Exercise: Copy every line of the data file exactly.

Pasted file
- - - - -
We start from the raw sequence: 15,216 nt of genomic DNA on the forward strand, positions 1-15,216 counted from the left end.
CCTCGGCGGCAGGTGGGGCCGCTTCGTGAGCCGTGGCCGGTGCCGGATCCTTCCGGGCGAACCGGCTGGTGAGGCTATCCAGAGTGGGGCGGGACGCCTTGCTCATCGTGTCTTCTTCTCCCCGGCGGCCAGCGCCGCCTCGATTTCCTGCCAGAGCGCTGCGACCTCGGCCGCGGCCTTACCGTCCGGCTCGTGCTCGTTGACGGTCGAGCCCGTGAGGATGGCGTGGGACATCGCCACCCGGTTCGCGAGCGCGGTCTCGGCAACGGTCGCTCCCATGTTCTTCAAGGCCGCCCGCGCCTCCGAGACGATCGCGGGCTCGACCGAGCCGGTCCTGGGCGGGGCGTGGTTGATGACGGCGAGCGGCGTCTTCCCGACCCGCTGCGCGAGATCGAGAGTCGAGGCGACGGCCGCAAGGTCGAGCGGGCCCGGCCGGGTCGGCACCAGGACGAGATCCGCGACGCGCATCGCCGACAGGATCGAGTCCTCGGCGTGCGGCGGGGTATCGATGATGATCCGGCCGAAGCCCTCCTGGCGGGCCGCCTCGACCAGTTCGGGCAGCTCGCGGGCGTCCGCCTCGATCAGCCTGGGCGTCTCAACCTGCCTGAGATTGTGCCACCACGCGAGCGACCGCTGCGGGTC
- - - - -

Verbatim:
We start from the raw sequence: 15,216 nt of genomic DNA on the forward strand, positions 1-15,216 counted from the left end.
CCTCGGCGGCAGGTGGGGCCGCTTCGTGAGCCGTGGCCGGTGCCGGATCCTTCCGGGCGAACCGGCTGGTGAGGCTATCCAGAGTGGGGCGGGACGCCTTGCTCATCGTGTCTTCTTCTCCCCGGCGGCCAGCGCCGCCTCGATTTCCTGCCAGAGCGCTGCGACCTCGGCCGCGGCCTTACCGTCCGGCTCGTGCTCGTTGACGGTCGAGCCCGTGAGGATGGCGTGGGACATCGCCACCCGGTTCGCGAGCGCGGTCTCGGCAACGGTCGCTCCCATGTTCTTCAAGGCCGCCCGCGCCTCCGAGACGATCGCGGGCTCGACCGAGCCGGTCCTGGGCGGGGCGTGGTTGATGACGGCGAGCGGCGTCTTCCCGACCCGCTGCGCGAGATCGAGAGTCGAGGCGACGGCCGCAAGGTCGAGCGGGCCCGGCCGGGTCGGCACCAGGACGAGATCCGCGACGCGCATCGCCGACAGGATCGAGTCCTCGGCGTGCGGCGGGGTATCGATGATGATCCGGCCGAAGCCCTCCTGGCGGGCCGCCTCGACCAGTTCGGGCAGCTCGCGGGCGTCCGCCTCGATCAGCCTGGGCGTCTCAACCTGCCTGAGATTGTGCCACCACGCGAGCGACCGCTGCGGGTC